I forget where I came across this book – either way I was approved for NetGalley ARC and jumped right in. After reading the first couple of chapter, regardless of what my final thoughts were going to be, I knew that reading this book at this time was just perfect timing.
Too bad I can’t do my own ‘summer of yes’ this year considering the Covid-19 virus is still keeping most things closed.
Blurb: The perfect book to kick off summer! For as long as Rachel Brooks can remember, she’s had capital-G Goals: straight As, academic scholarship, college of her dreams. And it’s all paid off–after years of following the rules and acing every exam, Rachel is graduating at the top of her class and ready to celebrate by . . . doing absolutely nothing. Because Rachel Brooks has spent most of high school saying no. No to dances, no to parties, and most especially, no to boys.
Now, for the first time in her life, there’s nothing stopping Rachel from having a little fun–nothing, that is, except herself. So when she stumbles on a beat up old self-help book–A SEASON OF YES!–a crazy idea pops into her head: What if she just said yes to . . . everything?
And so begins a summer of yes. Yes to new experiences and big mistakes, yes to rekindled friendships and unexpected romances, yes to seeing the world in a whole new way. This book is a fresh and fun take on the coming-of-age novel that explores the quintessential themes of growing up: taking risks, making mistakes, and, of course, love. And who knows? Lindsey Roth Culli’s hilarious and heartwarming debut may just inspire your own SAY YES SUMMER.
I’ve never heard of this author and totally thought that this was a debut novel, but turns out her first book was published about four years ago. I will say though, that this book kind of read like a debut – it felt like there could have been a little more polishing with the flow of writing/ plot and a little more depth to some of the characters.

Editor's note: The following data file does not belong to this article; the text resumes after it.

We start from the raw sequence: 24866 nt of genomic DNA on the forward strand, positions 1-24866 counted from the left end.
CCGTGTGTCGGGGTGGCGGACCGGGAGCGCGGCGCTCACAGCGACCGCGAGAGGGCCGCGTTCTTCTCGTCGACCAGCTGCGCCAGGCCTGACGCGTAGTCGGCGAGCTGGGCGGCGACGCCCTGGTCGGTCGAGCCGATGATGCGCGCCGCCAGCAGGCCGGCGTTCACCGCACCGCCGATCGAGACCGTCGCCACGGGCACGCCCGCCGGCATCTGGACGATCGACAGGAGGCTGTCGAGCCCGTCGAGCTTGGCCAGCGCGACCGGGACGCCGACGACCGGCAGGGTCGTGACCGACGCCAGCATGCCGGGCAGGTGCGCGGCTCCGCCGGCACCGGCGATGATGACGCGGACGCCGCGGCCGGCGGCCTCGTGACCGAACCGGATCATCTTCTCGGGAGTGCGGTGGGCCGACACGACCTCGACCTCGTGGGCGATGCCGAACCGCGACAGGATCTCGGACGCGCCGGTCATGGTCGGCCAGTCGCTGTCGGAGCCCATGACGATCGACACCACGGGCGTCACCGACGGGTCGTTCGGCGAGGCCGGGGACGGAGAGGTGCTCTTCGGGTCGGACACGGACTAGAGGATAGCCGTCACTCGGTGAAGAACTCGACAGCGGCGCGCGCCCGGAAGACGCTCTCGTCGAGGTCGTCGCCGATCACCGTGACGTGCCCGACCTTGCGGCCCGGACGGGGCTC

First, I love this concept. The concept of realizing that the way you’ve been living hasn’t lead you to live your best life. I also think back to the movie Yes Man .. clearly this idea is not new, but the stories that writers can create with the idea can be a lot of fun.
Say Yes Summer kind of accomplished that, but also fell flat a little with really executing and having fun with the idea of a character saying yes to everything and have a bunch of adventures, good and bad.
Our main character, Rachel, realizes how much she may have missed out on while giving the valedictorian speech at her high school graduation. During her high school career, she was always solely focused on school, getting the grades and the extracurricular activities she needed to get into her first choice college. She had everything planned out. Except a social life beyond her one best friend.
This is where I think a little more was needed to really jump start the plot. After the ceremony, her long time crush extends an invitation to a small get together. After saying no, she stumbles across a self-help book about saying yes to basically everything. That puts the idea of summer of yes into Rachel’s mind. And she starts with the party her crush, Clayton, invited her to. It just didn’t feel the most natural.
From this point in the plot, I was expecting fun adventures and deep learning of herself beyond being studious and smart. Honestly, the beginning set up a story where the main focus seemed to be Rachel stuck between her crush Clayton, and her long-time friend from childhood, Miles. Don’t get me wrong, I was expecting some kind of romance. However, I didn’t really expect it to be the main focus. And Rachel didn’t even fully comprehend an important lesson about saying yes or saying no – her grandmother had to tell her; after everything kind of blew up in her face. Although honestly, I might not have figured it out either if I was eighteen again. Who knows.
As for the romance, Rachel messes up big time with both Clayton and Miles. However, after her apology to one of them, he accepts, but then he kind of just disappears. It’s like this character was just put in to make things complicated. When I definitely don’t think it was that necessary. I think it would have been more interesting to make this one character just a friend. An additional issue I had was that the characters didn’t feel fully developed or just a little on the flat side.
I thought the writing was good, just not really good. There were several parts where a character is talking, gets interrupted, and then it’s just a new scene. Even if there was a clear paragraph break, it was still a little jarring to just not have those conversations finished.
Overall, it definitely hit the mark for a simple and cute YA story that was an easy read. While I enjoyed reading it, I would have enjoyed it a whole lot more if the plot and characters were just a little more developed.
This book was kindly provided to me for free in exchange for an honest review via Netgalley. This has not impacted my review in any way.
Have you heard of this YA book? What are your thoughts on doing a summer or season of yes? Let me know in a comment!